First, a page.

This wireless system is part of the research being conducted by University of California researchers as part of the Sierra Nevada Adaptive Management Project (SNAMP) to investigate the impacts of fuels treatment projects on water quality and quantity and how water is routed through catchments. Information collected from these wireless systems includes measurements of snow depth, temperature, relative humidity, soil moisture, and solar radiation. The data will also be integrated into models which will extend the results to areas where no measurements are being made.
UC Professor Roger Bales and a meteorological station data collector.
Using one base station to log all the measurements and broadcast out over the landscape, it connects wirelessly to sensors up to 350 feet away, a distance that can be extended multiple times by placing “hoppers,” or signal relays, between the sensors and base station. This ‘mesh network’ insures multiple readings so no data is lost during transmission. Twenty more base stations are planned for instillation in the American River Basin.
The wireless system is made possible by the development of ultra-low power radios that can run on two AA batteries for up to two years and which can transmit data over long distances using the same technology as a home internet wireless network. This mesh radio network comes from DUST Networks. Researchers Steve Glaser and Branko Kerkez from UC Berkeley, working with Prof. Roger Bales at UC Merced, have also installed a sensor network at their Critical Zone Observatory research site near Shaver Lake to monitor the same hydrologic variables as in the SNAMP sites. If the wireless system drops out due to extreme conditions, such as a snow storm or other malfunction, no problem! Each sensor also logs to a USB stick, from which the data can also be easily retrieved.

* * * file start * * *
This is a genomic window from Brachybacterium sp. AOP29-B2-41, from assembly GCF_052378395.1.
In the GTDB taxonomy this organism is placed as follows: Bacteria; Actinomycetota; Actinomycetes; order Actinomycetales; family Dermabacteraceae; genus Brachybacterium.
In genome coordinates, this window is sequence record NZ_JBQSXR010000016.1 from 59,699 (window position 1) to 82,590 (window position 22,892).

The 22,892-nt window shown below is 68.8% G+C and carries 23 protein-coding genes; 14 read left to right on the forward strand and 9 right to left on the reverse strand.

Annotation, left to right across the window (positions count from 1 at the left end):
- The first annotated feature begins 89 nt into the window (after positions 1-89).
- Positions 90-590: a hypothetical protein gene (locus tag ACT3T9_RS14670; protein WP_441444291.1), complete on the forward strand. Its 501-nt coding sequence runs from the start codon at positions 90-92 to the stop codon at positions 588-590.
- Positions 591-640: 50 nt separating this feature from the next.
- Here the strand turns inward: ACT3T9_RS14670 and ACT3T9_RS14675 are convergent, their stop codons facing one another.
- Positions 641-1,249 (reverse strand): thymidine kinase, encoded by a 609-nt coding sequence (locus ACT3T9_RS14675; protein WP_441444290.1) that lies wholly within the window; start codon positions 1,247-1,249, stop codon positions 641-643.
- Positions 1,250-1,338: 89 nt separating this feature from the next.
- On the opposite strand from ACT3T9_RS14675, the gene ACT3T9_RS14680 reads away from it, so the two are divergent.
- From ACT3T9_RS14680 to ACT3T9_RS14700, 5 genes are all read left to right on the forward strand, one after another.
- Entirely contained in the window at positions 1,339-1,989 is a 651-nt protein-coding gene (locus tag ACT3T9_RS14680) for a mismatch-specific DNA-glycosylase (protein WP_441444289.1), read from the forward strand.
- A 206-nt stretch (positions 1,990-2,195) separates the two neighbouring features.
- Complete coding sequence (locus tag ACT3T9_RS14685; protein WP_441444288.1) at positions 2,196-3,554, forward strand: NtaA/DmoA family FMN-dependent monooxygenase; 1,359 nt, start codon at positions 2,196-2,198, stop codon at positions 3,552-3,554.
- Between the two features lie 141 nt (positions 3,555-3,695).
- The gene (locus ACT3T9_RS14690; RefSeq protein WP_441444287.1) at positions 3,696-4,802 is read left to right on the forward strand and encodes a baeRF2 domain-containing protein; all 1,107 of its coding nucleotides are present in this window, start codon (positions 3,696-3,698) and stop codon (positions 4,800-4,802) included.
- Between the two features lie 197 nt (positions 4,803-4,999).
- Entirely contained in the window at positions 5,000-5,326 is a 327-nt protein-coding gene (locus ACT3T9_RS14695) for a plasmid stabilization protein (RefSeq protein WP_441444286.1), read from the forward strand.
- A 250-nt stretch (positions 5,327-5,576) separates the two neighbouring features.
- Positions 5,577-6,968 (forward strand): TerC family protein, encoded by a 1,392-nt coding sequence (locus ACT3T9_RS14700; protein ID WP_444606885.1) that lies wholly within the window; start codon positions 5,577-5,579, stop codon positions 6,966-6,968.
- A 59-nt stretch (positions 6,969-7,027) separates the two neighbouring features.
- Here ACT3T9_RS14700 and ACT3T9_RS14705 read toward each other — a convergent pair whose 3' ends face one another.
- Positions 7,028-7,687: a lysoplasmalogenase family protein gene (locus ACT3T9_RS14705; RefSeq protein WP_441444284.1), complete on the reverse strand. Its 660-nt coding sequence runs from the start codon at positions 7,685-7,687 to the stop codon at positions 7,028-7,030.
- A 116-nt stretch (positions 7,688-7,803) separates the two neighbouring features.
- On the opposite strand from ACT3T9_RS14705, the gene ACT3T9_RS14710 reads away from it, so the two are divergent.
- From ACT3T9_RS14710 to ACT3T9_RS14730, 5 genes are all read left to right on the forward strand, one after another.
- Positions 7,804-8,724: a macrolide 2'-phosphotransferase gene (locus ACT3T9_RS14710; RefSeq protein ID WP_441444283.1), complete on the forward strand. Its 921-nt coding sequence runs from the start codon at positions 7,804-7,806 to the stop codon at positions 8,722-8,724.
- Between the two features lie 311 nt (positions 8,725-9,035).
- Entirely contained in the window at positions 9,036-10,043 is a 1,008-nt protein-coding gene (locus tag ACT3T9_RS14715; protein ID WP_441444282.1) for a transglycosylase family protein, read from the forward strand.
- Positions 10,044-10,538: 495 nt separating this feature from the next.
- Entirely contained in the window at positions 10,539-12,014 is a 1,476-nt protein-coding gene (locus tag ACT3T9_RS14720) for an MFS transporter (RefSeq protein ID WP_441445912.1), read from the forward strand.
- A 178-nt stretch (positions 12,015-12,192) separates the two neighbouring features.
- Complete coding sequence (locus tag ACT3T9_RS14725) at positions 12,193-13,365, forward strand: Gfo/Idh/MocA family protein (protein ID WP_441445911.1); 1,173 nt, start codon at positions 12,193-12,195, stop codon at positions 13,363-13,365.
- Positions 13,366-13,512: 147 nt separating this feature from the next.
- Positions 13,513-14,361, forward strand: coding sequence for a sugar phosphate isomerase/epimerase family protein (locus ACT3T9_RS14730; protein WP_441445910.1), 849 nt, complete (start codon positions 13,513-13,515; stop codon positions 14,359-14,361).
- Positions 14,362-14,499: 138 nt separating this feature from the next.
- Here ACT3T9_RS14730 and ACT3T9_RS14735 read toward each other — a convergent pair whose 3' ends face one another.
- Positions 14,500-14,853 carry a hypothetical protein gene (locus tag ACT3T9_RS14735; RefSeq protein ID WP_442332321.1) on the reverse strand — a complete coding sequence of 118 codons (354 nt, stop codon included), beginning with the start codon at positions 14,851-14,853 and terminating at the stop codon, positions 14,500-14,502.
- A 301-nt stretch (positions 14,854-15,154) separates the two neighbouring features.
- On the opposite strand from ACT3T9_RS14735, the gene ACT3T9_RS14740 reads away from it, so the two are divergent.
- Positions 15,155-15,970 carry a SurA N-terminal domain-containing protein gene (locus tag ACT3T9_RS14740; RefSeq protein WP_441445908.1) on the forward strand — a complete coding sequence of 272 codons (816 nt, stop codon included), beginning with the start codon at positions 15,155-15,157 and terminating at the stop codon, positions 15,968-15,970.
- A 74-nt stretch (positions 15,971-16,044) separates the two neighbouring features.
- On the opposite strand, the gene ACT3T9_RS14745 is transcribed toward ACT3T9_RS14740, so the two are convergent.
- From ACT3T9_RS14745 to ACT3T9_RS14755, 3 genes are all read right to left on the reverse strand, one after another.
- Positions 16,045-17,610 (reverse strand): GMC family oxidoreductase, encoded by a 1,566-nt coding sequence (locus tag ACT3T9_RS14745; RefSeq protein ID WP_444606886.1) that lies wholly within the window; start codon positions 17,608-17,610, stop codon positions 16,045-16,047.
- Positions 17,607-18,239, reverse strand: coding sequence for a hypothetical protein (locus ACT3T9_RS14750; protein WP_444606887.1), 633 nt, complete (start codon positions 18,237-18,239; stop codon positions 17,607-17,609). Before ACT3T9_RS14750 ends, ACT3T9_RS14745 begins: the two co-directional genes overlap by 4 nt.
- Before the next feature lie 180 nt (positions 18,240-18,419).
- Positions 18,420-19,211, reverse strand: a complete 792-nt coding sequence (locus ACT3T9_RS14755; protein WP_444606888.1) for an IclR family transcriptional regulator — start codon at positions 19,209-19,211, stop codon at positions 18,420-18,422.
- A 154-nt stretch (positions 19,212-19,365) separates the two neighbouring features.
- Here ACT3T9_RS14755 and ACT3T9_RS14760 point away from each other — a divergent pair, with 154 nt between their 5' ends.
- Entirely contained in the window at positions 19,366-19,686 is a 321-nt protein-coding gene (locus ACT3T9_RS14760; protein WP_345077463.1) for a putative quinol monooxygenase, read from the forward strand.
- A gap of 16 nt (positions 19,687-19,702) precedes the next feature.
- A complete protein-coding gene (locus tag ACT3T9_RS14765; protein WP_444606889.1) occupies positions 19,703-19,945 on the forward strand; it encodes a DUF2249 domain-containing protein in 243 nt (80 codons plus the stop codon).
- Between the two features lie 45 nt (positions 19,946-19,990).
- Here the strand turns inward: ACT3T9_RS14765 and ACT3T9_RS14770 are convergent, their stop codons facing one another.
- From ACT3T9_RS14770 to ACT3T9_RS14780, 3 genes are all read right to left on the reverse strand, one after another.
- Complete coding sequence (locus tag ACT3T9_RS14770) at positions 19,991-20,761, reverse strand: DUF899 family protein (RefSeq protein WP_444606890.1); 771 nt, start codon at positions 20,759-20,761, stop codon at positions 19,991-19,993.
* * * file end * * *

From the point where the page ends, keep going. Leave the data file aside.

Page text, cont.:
Low power computer components used in the snow depth wireless sensor network.
More precise estimates on water storage within a basin will lead to increasingly accurate predictions of water availability for use in hydropower, irrigation, habitat and household consumption.
Duncan Peak meteorological station.
Have you ever thought about becoming a backyard beekeeper? You can help boost the declining bee population while engaging in a fascinating and rewarding hobby. Your flowers, fruits and vegetables will benefit (as will your neighbors' gardens). Another reward that’s sweet: honey.
There’s another benefit, too. If you’re into photography, especially macro photography, this is a perfect opportunity to “bee” there.
The number of backyard beekeepers in the United States has increased by about 15 percent over the last three years, according to Kim Flottum (top), editor of Bee Culture magazine and author of The BackYard Beekeeper: An Absolute Beginner’s Guide to Keeping Bees in Your Yard and Garden. He estimates the number at 100,000-plus and growing.
“Backyard beekeepers easily represent more than 80 percent of total beekeepers, but have only about 25 percent of the total hives,” he told us. “They contribute lots to local pollination of small gardens and orchards and plants for wildlife. And, they are responsible for most of the local honey one sees for sale, since most sell close to home in farmers’ markets and the like.”
Extension apiculturist Eric Mussen (left), member of the UC Davis Department of Entomology faculty, also advocates that folks do their part in the honey bees crisis. Don’t just plant bee friendly plants, but plants that bees can forage on in the late summer and fall when food is scarce, he says.
What are some of the first steps in becoming a beekeeper?